She went and talked to her piercer about the MRI and was given this advice:

“The barbells were surgical-grade,” she says, “and would not need to be removed. They were made of the same material that bone pins, artificial joints, and surgical screws are made from (which obviously cannot be removed before an MRI) so the removal notice from the hospital was precautionary, given that many folks are unaware what type of metal they have in their body.”

The APP, in their FAQ on jewelry in the MRI concur, as does this handy article by a surgeon that accompanies it.

So let’s talk about metal.

316L stainless steel. This version of stainless is actually used in some heart surgeries for stents. It’s been shown to be safe in the MRI during lab tests. However, this kind of stainless is most likely to cause artifacts in the MRI readings, making your results harder to read if the jewelry is right near what the doctors are trying to look at.

316LVM implant grade stainless. ASTM-138 compliant steel. This kind of stainless is used in bone pins and other implants. Studies done on this material using surgical staples made of the same steel produced neither heat, nor movement when put in the MRI. In other words, you’re good to go.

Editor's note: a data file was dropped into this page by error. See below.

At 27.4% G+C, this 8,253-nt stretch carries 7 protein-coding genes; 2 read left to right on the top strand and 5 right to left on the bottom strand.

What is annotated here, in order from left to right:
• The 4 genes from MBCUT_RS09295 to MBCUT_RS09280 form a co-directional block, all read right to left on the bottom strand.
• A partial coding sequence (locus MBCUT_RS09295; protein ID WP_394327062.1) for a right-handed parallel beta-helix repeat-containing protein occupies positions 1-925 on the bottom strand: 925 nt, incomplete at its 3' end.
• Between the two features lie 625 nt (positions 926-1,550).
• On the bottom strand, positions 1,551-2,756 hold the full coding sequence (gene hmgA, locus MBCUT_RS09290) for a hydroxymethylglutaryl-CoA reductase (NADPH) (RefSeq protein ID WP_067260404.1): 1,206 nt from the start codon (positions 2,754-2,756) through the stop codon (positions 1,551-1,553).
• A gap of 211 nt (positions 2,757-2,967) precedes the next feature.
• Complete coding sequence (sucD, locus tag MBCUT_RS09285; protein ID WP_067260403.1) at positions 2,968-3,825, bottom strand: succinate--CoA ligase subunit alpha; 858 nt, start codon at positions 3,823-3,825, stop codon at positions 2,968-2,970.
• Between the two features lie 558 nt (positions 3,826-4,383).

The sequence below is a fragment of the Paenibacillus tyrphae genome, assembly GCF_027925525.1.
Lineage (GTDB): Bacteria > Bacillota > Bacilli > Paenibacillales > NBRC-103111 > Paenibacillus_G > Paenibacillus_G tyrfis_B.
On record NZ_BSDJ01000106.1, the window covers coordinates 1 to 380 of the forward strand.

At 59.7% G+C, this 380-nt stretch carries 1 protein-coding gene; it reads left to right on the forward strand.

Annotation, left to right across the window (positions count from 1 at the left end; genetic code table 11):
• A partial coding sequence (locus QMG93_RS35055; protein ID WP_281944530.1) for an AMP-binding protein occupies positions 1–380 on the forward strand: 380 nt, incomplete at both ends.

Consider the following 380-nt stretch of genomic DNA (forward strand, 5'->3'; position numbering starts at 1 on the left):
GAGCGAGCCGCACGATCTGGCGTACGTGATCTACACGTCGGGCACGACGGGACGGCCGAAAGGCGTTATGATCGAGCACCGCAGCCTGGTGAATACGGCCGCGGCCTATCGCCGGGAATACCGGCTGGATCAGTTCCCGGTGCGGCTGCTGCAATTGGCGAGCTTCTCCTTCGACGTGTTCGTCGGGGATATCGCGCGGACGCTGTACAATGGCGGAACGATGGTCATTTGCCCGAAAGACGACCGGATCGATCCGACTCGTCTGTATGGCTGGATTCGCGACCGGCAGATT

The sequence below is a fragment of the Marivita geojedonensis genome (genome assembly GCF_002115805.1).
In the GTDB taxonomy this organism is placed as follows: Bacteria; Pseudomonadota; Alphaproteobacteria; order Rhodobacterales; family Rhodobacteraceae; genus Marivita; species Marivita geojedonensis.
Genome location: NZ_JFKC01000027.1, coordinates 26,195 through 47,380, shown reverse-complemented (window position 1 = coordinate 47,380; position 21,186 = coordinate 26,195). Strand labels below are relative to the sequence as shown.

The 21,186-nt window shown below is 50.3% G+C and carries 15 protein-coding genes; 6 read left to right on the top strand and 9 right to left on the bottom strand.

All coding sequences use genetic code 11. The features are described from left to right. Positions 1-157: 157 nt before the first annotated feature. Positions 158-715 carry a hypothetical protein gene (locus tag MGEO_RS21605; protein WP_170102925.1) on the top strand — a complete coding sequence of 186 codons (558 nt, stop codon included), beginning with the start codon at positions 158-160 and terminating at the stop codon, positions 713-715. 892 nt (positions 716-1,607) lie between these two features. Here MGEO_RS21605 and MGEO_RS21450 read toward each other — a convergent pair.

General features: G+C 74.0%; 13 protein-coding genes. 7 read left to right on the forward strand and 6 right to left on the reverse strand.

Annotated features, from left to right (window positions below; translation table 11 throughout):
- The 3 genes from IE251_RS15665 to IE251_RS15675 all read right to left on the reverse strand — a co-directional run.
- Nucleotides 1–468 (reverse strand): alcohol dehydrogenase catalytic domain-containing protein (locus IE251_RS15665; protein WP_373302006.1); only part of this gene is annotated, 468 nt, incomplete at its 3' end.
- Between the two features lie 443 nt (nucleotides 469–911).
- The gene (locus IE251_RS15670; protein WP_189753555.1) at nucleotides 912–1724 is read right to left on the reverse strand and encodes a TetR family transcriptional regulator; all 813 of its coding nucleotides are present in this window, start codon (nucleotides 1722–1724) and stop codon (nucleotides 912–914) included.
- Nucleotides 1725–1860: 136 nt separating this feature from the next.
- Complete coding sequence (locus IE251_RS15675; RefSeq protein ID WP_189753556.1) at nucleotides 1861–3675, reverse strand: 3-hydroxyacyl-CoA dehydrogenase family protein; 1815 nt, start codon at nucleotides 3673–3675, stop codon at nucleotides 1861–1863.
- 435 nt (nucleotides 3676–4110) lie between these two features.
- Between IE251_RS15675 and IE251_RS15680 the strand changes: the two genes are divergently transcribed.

What’s the difference between 316L and 316LVM, you ask? As far as the MRI is concerned, they’re likely the same, i.e. fine, but in case you were wondering: The L stands for Low, as in Low Carbon content, which reduces tarnishing from contact with stuff like, well, you. The VM stands for Vacuum Molded, which means it was molded in a special vacuum chamber which seriously reduces contaminants. That’s why 316LVM is the gold standard for steel implants.

But the takeaway is that neither of these steel grades should cause any issue with the MRI except for artifacts.

Grade 5 titanium. This grade of titanium is commonly used in dental implants and those implants are deemed safe for the MRI. For added piece of mind, there’s never been an issue with any kind of titanium and the MRI that I could find. Ever. Titanium isn’t ferromagnetic, and so shouldn’t cause any issues at all except for a tiny amount of artifacts on the MRI results. It’s way better than stainless, but there’s still some interference, so if your piercings are right on top of whatever the doc is trying to see (And we’re talking millimeters) then you might have a problem.